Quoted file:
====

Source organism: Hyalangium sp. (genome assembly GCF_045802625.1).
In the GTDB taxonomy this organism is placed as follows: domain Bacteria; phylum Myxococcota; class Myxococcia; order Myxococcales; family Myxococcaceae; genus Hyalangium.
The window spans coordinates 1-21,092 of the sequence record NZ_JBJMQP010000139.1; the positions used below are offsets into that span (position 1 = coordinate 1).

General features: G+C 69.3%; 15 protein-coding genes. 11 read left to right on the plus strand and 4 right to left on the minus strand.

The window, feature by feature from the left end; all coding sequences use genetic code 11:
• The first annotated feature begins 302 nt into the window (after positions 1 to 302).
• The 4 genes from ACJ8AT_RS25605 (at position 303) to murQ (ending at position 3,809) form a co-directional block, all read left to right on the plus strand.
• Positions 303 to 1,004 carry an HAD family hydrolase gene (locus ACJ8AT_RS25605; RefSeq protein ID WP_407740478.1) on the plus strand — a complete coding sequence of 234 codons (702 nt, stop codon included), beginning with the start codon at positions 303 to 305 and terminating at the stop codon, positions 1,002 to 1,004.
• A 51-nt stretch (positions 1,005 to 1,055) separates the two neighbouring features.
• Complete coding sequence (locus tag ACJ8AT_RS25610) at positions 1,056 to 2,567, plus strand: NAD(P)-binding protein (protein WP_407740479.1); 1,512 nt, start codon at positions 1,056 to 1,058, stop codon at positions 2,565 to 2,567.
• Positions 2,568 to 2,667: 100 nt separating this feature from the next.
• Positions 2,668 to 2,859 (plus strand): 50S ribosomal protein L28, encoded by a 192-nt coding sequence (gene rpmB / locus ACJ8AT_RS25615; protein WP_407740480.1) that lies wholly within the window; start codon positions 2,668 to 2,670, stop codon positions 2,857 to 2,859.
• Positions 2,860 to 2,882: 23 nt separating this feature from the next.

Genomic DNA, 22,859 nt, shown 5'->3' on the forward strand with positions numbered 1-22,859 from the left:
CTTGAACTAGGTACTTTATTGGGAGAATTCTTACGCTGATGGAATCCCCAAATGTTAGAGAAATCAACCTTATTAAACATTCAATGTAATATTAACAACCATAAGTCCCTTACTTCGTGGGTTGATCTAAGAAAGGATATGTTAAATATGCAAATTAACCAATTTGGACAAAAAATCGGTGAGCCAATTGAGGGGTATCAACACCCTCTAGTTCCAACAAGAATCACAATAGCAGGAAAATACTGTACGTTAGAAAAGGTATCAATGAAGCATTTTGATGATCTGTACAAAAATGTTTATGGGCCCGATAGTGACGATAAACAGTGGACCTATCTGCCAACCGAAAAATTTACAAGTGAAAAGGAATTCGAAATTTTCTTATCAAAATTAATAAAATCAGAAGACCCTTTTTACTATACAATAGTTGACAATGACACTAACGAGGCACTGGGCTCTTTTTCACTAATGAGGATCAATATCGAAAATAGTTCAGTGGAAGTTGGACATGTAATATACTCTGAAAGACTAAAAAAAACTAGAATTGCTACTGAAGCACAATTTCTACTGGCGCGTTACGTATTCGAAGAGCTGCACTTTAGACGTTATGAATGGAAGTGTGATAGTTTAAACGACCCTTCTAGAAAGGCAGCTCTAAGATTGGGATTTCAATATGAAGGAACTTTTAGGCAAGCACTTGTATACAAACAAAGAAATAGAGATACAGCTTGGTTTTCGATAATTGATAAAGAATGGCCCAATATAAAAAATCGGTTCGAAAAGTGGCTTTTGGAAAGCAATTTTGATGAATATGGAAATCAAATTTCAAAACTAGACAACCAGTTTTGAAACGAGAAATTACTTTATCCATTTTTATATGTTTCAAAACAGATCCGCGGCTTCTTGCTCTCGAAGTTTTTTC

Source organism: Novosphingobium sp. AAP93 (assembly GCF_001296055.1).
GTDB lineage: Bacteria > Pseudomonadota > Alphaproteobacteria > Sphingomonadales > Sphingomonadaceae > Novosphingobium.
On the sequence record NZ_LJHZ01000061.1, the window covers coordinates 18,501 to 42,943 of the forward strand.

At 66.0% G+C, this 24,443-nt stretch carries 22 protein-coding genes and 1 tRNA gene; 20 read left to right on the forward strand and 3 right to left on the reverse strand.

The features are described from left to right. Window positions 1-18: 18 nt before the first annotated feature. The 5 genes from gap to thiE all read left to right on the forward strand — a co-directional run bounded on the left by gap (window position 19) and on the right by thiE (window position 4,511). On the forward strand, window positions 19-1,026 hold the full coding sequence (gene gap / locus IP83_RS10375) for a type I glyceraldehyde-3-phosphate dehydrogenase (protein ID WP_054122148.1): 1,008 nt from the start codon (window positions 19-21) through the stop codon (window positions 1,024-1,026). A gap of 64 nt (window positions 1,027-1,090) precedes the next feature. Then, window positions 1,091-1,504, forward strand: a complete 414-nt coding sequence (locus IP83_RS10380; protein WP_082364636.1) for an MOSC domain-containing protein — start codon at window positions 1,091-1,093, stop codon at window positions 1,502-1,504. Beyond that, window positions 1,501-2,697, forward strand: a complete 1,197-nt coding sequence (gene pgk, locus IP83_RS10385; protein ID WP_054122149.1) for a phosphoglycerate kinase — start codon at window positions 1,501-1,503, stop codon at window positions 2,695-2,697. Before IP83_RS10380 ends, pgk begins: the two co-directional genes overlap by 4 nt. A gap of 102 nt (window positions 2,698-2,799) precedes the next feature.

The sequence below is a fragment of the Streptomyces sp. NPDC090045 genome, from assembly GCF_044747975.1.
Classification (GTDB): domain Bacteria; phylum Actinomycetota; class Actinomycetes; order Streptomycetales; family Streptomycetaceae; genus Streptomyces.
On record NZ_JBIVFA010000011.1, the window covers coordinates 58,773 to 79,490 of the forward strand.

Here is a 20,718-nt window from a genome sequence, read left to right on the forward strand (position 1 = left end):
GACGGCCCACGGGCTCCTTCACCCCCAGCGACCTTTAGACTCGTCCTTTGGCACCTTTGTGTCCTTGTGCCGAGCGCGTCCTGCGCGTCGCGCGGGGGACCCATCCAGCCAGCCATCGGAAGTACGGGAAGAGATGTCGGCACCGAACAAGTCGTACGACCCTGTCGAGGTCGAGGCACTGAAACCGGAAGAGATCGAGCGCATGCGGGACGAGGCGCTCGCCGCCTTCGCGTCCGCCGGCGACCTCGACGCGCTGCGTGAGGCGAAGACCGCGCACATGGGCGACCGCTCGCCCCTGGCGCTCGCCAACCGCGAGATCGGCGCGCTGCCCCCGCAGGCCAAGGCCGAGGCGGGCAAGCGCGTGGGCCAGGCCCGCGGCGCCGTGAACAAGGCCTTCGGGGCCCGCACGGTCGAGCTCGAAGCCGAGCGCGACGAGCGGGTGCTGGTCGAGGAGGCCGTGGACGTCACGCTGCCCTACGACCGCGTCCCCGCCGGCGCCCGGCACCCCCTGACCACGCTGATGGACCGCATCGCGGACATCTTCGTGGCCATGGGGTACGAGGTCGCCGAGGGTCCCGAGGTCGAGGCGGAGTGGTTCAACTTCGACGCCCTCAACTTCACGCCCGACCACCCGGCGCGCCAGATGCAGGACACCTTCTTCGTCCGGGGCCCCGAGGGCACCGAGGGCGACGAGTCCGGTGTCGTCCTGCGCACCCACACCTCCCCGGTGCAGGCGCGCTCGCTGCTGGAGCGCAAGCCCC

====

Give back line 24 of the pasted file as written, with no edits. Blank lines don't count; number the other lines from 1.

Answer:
Here is a 20,718-nt window from a genome sequence, read left to right on the forward strand (position 1 = left end):